I met with Rod Innes, technical director of Energy Saving Concepts Ltd (ESCL) and he had some jaw-dropping statistics for me regarding the savings that would come from mass adoption of these solar convection heaters for residential hot water in New Zealand or Australia.
There are an estimated 1.1 million electric hot water cylinders in New Zealand, with 50,000 new units sold each year. Eighty percent of these new units are replacements, so assuming an even failure rate, the "fleet" is fully replaced in 25 years.
The consumption across all units in New Zealand is around 45 percent of domestic sector electricity and almost 20 percent of total annual electricity production. Heat pumps currently available on the market save around 70 percent of the electricity that would be used by an electric element water heater. Australia, which has similar usage figures, would reduce its annual carbon emissions by five million tonnes (PDF link) if heat pumps were widely adopted. If we replaced old elements with heat pumps as they failed (and installed heat pumps in all new houses), New Zealander would heat their water by solar convection as early as 2033.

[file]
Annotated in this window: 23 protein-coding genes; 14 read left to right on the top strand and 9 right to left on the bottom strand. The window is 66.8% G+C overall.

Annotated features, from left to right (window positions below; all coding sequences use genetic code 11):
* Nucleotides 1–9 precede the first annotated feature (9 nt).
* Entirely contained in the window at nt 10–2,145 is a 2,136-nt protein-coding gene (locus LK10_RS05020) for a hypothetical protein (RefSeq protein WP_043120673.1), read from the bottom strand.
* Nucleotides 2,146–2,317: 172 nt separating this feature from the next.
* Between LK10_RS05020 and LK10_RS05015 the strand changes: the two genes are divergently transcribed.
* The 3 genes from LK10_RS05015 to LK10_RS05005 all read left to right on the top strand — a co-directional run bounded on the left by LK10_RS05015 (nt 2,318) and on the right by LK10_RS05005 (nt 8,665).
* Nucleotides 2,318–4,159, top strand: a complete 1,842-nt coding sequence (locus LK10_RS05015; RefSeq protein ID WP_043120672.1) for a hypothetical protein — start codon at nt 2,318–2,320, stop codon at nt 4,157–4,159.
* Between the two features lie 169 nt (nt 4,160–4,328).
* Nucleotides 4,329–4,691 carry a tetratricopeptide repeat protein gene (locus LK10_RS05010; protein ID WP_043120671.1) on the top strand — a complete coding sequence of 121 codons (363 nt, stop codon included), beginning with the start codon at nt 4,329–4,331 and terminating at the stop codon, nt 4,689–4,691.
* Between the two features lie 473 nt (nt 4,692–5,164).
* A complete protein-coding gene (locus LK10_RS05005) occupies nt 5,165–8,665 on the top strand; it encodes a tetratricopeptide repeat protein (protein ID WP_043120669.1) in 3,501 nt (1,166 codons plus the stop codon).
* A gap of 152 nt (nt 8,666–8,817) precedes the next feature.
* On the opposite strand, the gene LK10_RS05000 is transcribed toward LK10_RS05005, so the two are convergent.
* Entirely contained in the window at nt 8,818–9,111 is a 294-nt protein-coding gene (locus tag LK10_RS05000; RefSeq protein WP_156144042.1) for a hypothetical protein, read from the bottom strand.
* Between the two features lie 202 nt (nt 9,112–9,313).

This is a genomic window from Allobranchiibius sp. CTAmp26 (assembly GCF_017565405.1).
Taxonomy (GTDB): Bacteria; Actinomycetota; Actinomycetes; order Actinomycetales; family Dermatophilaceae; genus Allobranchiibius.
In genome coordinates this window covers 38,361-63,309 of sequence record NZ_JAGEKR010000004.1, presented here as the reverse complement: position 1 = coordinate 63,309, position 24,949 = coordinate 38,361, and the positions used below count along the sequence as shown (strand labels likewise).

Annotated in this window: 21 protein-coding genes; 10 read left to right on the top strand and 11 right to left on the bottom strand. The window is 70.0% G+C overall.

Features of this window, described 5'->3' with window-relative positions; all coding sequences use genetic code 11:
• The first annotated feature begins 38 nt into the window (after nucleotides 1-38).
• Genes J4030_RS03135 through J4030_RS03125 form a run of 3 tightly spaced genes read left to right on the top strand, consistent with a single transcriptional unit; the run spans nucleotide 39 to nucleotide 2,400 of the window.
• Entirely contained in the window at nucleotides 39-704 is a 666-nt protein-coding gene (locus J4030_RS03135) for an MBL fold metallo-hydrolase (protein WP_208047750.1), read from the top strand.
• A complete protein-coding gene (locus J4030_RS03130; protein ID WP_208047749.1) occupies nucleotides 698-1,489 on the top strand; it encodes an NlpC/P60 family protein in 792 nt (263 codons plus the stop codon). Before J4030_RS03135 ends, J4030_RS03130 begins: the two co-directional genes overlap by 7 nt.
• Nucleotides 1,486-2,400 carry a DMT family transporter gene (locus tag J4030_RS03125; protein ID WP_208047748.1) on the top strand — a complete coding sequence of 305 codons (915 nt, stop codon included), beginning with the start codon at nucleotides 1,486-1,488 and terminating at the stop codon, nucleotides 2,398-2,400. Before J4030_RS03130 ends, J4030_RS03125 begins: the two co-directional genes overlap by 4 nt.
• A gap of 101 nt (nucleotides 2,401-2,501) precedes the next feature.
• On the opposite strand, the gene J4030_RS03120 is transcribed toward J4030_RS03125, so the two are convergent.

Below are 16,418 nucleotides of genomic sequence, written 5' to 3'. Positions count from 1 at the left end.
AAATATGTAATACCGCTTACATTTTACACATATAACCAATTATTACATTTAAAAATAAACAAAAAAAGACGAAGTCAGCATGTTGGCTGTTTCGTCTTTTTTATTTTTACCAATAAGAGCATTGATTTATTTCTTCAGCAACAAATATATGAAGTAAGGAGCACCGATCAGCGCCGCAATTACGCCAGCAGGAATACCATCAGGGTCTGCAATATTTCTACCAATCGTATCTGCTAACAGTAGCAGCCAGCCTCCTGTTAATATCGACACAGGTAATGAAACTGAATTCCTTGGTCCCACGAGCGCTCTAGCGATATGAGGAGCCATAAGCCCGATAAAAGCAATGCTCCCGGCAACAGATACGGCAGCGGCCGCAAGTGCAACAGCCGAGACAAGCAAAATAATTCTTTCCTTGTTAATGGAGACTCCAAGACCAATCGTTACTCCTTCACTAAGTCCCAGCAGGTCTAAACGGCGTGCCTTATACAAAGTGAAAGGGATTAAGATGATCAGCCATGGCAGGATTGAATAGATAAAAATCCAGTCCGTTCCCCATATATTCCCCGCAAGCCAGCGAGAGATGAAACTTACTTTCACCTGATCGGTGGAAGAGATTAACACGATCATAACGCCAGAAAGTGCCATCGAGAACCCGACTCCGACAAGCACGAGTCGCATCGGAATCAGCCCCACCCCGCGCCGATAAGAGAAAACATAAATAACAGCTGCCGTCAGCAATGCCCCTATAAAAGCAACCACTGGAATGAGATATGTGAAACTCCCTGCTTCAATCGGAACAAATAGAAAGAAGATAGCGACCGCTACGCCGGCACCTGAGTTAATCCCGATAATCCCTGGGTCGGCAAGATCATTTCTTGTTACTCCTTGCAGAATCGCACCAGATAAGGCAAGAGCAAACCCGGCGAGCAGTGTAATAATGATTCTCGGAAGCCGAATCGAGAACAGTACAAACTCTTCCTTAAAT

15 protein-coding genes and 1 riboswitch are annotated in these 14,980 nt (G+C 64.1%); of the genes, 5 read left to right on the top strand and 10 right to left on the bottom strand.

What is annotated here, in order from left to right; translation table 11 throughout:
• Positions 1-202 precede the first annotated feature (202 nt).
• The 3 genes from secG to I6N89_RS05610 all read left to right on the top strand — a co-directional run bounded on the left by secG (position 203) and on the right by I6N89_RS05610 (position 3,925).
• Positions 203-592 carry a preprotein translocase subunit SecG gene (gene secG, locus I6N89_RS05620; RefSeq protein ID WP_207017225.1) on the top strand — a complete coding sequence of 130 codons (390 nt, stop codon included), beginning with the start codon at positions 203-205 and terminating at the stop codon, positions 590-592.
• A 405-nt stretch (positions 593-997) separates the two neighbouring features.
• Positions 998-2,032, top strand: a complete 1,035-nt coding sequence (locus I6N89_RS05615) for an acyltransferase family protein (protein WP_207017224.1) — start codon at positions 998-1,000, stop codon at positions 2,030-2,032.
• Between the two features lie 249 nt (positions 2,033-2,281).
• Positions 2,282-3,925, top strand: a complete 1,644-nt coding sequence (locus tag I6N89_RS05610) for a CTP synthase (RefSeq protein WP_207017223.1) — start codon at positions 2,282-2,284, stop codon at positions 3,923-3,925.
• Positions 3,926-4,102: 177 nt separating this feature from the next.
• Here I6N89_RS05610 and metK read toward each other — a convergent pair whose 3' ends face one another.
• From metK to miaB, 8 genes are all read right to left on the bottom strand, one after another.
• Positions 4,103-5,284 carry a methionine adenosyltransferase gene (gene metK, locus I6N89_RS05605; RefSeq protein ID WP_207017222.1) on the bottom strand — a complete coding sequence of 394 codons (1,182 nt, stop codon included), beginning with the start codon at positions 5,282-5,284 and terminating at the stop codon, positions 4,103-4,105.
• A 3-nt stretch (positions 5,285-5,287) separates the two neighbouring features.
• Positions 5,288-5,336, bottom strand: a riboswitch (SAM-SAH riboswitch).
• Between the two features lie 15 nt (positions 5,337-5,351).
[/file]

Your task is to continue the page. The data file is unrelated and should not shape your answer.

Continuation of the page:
The exciting opportunity here isn't just that 10 percent of the country's total electricity bill could be wiped, it's that there's still space for design innovation in heat pump systems. Rod showed me his key innovation - twisting the conductive tube that runs through coolant increases the surface area contact and improved conductivity by 300 percent. Adding a opposing twisted rod through the centre of the coil (a "turbulator") improves the heat exchange efficiency relative to space by a further twenty percent. That's an efficiency improvement to a mature product that already achieves between 250 and 400 percent efficiency. More details in the patent.
The video also shows a lamp and a hotplate. You'll need to use your imagination here, but I'm going to say that the incandescent bulb is actually a compact fluorescent bulb that's been cleverly disguised. The conventional electric heating element is also a trick: it's a 90% efficient induction cooker. We'll be a little generous (but not unrealistic) and say that she's saving 70% of the energy that an electric element would have used.